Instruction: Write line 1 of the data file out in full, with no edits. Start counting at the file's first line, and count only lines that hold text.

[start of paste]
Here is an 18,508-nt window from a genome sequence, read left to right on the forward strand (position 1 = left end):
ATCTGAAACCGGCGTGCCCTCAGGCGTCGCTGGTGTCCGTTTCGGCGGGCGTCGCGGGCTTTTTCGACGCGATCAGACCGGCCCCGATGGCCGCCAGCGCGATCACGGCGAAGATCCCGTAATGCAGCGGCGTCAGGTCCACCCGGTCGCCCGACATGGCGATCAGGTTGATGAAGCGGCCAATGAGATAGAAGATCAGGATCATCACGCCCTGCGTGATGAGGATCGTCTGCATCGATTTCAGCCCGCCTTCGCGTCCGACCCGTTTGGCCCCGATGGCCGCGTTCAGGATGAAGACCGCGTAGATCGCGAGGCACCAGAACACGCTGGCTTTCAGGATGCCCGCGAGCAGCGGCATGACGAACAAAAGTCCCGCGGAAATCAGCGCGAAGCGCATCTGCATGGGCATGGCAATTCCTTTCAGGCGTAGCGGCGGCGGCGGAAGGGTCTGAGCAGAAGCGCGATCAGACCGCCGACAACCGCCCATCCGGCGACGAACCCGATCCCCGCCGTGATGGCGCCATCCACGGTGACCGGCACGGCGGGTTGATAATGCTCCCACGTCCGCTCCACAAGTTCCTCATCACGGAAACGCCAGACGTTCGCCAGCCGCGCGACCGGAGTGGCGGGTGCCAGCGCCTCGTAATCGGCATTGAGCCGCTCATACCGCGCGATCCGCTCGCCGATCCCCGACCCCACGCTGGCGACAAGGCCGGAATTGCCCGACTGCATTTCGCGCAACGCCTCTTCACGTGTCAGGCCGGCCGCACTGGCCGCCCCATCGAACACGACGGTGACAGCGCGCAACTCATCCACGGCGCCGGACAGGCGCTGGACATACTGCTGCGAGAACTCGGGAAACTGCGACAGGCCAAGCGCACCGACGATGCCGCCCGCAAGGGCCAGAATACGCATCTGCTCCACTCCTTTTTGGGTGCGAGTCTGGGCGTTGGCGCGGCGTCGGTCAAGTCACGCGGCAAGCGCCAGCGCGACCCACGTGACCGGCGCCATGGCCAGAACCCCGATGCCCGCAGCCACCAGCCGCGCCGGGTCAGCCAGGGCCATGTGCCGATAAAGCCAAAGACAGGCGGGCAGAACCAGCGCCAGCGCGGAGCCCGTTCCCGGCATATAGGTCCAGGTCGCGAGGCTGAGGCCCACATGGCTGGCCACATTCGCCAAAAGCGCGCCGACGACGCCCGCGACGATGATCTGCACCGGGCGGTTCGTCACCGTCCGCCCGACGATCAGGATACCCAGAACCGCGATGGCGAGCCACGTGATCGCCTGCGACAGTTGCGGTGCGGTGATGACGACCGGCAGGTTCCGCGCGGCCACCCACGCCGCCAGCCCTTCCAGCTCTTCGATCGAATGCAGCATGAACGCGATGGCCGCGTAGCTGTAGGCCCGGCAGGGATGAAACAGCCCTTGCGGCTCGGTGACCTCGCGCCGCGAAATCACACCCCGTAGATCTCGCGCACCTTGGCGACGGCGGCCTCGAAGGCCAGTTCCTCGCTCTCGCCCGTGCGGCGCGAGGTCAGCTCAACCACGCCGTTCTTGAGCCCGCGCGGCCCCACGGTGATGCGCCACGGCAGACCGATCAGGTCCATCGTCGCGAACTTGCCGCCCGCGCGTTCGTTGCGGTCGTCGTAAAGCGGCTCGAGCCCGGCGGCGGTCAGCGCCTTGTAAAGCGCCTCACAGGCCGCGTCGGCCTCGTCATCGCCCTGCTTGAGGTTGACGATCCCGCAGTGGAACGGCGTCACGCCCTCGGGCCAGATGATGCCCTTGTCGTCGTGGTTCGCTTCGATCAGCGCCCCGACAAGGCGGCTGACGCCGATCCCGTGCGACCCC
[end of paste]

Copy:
Here is an 18,508-nt window from a genome sequence, read left to right on the forward strand (position 1 = left end):